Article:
We have been studying RNA-processing proteins RNase III (model system for a family of dsRNA-specific endonucleases exemplified by bacterial RNase III and eukaryotic Rnt1p, Drosha, and Dicer), KsgA (universally conserved methyltransferase that functions as a ribosomal biogenesis factor), and Era (conserved GTPase that couples cell growth with cell division). Previously, we made pioneering contribution to the mechanism of RNase III action, significant progress in KsgA-RNA interactions, and a breakthrough advance in the structure and function of Era. This year, we have completed our structural studies of bacterial Era. Era, essential for bacterial cell viability, is composed of a GTPase domain and an RNA-binding KH domain. We have characterized the functional cycle of Era, providing structural basis for its essential roles in the maturation of 16S rRNA and assembly of 30S ribosomal subunit. We have shown that Era recognizes 10 nucleotides (nt 1530-1539, GAUCACCUCC in Escherichia coli) near the 3'end of 16S rRNA, and that this recognition stimulates the GTP-hydrolyzing activity of the protein. The GAUCA sequence and the upstream helix 45 (h45, nt 1506-1529) are highly conserved in all three kingdoms of life. We have shown that Era also binds h45. Among the 10 nt, however, G1530 does not stimulate Era's GTPase activity. Rather, A1531 and A1534 are most important for stimulation and h45 further contributes to the stimulation. Although G1530 does not contribute to the GTPase activity, its interaction with Era is essential for the protein to function, leading to the discovery of a cold-sensitive phenotype of the protein. Present in nearly every bacterial species and essential for both cell growth and cell division, Era is unique among all other known protein functions of bacteria. Inhibition of Era function will likely stop the synthesis of bacterial ribosome. Therefore, Era is a potential target for the development of novel antibiotics to fight the worldwide crisis of antibiotic resistance. The eukaryotic homologs of Era (EraL1) is an attractive candidate for a tumor suppressor. It is located in the small subunit of mitochondrial ribosome and interacts with the 12S rRNA, playing important roles in mitochondrial ribosome assembly and cell viability. Currently, structural and functional studies of human and mouse EraL1 proteins are undertaken. We have been working on RNA polymerase (RNAP)-associated transcription factors SspA (stringent starvation protein A), RapA (ATP-dependent dsDNA translocase that recycles RNAP during transcription), and N-utilizing substances A, B, E, and G (NusA, NusB, NusE, and NusG). Previously, we determined the crystal structure of SspA, RapA, and NusG. This year, we have provided structural insight into phage lambda N protein-mediated transcription antitermination. Processive transcription antitermination requires the assembly of a complete antitermination complex, which is initiated by the formation of the ternary NusB-NusE-BoxA RNA complex. We have elucidated the crystal structure of this complex, demonstrating that BoxA is composed of eight nt that are recognized by the NusB-NusE heterodimer. Functional data support the structural observations and establish the relative significance of key protein-protein and protein-RNA interactions. Further crystallographic investigation of a NusB-NusE-dsRNA complex reveals a heretofore unobserved dsRNA-binding site, which is contiguous with BoxA-binding site. We propose that the observed dsRNA represents the BoxB RNA, as both single-stranded BoxA and double-stranded BoxB components are present in the classical lambda antitermination site. Combining these data with known interactions amongst antitermination factors suggests a specific model for the assembly of the complete antitermination complex. Our effort in structure-based drug development has been focused on Glutathione S-transferase (GST) and 6-hydroxymethyl-7,8-dihydroptein pyrophosphokinase (HPPK). GST represents a superfamily of detoxification enzymes, represented by GST-alpha, -mu, -pi, etc. GST-alpha is the predominant isoform of GST in human liver, playing important roles for our well being. GST-pi is overexpressed in many forms of cancer, thus presenting an opportunity for selective targeting of cancer cells. HPPK is a key enzyme in the folate biosynthetic pathway. Folate cofactors are essential for life. Mammals derive folates from their diet, whereas most microorganisms must synthesize folates de novo. In addition, HPPK is unique for microorganisms and is not the target for any existing antibiotics. Therefore, it is an attractive target for developing novel antimicrobial agents. Previously, our structure-based design of prodrugs intended to release cytotoxic levels of nitric oxide in GST-pi-overexpressing cancer cells yielded PABA/NO, which exhibits anticancer activity both in vitro and in vivo with a potency similar to that of cisplatin. We also designed, synthesized, and characterized a group of HPPK inhibitors as lead compounds for novel antibiotics. These inhibitors are linked purine pterin compounds. They bind to HPPK with high affinity and specificity. This year, we have optimized the synthetic route of HPPK inhibitors, leading to the invention of a novel intermediate (6-carboxylic acid ethyl ester-7,7-dimethyl-7,8-dihydropterin) and a new method for the synthesis of a known intermediate (6-aldehyde-7,7-dimethyl-7,8-dihydropterin) with a yield of 95%. The derivatives of these two compounds can be used as antifolate agents (antibacterials, antimalarials, and anticancer drugs), as nitric oxide synthase activators for the treatment of cardiovascular diseases, and as pteridine reductase inhibitors targeting African sleeping sickness and the Leishmaniases. The method can also be applied to other systems from methyl heteroaromatic and aromatic compounds to carboxylic ester heteroaromatic and aromatic compounds.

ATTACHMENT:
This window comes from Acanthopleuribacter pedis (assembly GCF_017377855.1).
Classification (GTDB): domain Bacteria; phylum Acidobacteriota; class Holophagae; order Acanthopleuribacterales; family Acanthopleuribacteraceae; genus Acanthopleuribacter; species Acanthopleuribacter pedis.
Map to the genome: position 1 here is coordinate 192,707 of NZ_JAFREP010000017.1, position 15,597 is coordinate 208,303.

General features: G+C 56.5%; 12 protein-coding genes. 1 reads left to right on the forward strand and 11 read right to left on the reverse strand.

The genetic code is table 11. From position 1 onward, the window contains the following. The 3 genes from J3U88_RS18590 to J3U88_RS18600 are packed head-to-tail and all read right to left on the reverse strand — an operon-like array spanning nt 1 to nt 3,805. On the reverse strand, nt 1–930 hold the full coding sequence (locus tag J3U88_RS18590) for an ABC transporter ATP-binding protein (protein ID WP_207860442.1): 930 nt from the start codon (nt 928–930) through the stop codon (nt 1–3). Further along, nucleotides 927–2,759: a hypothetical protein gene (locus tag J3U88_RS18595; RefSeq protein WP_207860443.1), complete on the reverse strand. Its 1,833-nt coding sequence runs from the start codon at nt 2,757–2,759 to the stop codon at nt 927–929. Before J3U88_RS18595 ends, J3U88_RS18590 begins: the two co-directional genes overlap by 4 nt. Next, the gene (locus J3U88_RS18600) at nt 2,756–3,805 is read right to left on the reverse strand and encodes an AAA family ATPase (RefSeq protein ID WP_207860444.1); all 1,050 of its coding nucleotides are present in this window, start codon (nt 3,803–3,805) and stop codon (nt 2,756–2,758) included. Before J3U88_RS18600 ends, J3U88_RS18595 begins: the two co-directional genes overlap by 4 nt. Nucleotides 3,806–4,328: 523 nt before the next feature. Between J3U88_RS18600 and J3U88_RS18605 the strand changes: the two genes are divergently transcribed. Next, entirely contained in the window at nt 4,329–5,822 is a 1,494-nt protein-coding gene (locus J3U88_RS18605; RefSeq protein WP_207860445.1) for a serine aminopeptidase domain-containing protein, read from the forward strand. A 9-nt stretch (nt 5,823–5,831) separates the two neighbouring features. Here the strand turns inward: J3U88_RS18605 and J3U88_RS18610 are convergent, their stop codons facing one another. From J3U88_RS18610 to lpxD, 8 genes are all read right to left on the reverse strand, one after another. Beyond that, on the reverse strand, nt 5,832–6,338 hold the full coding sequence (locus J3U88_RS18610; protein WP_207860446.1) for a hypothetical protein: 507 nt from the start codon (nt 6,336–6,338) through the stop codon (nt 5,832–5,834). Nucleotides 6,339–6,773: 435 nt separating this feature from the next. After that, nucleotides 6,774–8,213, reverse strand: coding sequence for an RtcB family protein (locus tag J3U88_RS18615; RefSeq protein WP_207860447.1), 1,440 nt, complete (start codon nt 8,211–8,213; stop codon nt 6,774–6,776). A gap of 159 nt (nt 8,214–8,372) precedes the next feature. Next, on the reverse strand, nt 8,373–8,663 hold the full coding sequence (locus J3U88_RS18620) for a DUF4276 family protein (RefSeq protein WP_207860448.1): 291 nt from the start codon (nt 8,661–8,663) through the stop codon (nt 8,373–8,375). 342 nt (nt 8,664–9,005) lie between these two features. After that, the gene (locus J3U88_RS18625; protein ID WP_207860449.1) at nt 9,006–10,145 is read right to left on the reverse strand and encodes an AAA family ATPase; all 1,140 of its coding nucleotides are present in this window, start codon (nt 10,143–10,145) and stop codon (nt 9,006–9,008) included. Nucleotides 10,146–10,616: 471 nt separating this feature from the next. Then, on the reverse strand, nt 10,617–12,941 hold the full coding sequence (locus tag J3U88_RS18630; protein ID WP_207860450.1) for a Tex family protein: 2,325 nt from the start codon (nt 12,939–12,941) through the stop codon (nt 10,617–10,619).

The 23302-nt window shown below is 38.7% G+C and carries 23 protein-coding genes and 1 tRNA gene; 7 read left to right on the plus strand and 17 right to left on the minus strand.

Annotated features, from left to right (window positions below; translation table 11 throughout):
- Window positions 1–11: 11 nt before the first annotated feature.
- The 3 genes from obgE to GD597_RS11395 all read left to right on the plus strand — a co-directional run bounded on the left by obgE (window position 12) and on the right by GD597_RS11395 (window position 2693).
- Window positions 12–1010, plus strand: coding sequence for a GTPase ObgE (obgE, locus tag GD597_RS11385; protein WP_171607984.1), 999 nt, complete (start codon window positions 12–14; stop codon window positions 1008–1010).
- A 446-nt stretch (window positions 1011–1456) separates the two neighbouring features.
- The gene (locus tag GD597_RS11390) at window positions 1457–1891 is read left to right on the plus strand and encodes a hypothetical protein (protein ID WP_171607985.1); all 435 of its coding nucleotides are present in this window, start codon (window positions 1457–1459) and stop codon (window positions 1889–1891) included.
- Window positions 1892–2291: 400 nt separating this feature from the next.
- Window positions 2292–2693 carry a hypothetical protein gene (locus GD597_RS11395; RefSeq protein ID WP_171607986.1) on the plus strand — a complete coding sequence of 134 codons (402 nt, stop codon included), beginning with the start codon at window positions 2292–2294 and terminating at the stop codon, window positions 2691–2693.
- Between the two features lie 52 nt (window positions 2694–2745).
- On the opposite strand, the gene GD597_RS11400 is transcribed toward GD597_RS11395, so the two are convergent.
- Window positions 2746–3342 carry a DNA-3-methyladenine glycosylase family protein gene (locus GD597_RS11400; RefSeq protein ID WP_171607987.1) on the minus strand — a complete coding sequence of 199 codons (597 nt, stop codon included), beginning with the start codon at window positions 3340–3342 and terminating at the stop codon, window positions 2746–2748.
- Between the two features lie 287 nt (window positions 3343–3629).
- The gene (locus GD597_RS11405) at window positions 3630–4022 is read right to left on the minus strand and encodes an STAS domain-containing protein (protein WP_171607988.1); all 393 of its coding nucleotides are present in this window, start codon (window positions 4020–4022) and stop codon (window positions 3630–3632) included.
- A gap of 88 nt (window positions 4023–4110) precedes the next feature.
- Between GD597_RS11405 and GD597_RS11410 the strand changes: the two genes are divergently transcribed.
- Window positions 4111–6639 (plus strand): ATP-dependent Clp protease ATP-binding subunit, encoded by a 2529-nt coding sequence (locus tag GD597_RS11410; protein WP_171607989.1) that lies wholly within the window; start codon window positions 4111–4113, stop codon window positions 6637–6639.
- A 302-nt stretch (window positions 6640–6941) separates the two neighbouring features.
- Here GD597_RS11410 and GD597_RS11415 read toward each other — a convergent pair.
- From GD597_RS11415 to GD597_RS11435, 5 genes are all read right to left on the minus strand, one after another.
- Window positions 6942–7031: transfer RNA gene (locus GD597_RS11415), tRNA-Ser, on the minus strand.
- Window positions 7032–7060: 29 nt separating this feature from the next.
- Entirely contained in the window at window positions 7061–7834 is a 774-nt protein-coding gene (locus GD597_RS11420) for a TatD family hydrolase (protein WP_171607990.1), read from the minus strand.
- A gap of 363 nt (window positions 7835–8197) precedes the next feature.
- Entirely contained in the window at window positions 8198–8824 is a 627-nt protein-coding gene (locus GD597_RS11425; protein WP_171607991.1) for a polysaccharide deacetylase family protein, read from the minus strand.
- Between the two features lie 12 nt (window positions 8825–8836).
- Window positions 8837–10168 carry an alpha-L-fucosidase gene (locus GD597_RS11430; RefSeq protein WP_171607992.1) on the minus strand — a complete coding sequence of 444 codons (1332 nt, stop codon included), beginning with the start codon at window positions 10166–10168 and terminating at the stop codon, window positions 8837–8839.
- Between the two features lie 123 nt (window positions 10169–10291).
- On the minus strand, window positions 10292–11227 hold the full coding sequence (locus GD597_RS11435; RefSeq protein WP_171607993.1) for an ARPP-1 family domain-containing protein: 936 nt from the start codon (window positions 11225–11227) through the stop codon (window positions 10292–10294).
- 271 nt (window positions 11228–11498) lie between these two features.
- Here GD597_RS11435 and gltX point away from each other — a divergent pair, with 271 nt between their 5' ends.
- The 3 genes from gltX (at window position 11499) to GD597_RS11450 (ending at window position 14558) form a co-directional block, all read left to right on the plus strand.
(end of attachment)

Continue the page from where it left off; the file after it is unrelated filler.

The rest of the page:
Agency